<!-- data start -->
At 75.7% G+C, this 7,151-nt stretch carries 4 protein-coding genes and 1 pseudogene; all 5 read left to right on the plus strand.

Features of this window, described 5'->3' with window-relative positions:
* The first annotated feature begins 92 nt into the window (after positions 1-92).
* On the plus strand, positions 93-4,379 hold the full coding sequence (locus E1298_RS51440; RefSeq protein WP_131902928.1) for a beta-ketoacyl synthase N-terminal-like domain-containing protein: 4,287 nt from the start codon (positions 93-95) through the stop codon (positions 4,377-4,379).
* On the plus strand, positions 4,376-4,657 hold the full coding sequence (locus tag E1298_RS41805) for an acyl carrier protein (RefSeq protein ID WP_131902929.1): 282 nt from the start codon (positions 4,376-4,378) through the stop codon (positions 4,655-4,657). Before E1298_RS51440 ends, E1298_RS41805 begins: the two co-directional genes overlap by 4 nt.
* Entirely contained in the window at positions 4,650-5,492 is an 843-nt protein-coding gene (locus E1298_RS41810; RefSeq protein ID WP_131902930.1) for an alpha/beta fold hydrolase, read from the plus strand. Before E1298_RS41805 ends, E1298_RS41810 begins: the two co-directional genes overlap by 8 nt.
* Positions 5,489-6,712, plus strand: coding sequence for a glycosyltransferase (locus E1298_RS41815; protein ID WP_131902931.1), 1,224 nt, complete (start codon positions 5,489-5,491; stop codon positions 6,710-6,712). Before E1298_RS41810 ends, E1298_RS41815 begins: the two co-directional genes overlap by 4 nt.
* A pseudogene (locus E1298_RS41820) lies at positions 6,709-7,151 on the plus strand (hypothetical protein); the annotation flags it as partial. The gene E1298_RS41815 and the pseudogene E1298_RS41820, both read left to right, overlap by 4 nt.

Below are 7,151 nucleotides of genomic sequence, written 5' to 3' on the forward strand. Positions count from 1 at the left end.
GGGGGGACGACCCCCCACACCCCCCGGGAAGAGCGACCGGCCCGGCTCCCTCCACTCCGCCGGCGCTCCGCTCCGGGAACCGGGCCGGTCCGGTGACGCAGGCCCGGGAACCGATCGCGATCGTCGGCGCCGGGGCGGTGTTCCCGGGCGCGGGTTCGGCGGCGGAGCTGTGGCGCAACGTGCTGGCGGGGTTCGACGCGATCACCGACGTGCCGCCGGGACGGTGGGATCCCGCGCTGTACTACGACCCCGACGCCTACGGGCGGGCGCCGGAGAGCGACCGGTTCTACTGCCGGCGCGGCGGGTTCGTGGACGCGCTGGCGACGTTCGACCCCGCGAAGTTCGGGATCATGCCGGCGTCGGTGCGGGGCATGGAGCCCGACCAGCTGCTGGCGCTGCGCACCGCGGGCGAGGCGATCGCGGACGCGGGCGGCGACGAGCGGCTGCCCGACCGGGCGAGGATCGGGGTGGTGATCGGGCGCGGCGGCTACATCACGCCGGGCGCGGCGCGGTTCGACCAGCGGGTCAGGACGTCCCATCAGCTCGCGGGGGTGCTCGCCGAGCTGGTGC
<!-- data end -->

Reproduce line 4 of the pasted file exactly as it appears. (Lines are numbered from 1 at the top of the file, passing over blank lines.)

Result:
* On the plus strand, positions 93-4,379 hold the full coding sequence (locus E1298_RS51440; RefSeq protein WP_131902928.1) for a beta-ketoacyl synthase N-terminal-like domain-containing protein: 4,287 nt from the start codon (positions 93-95) through the stop codon (positions 4,377-4,379).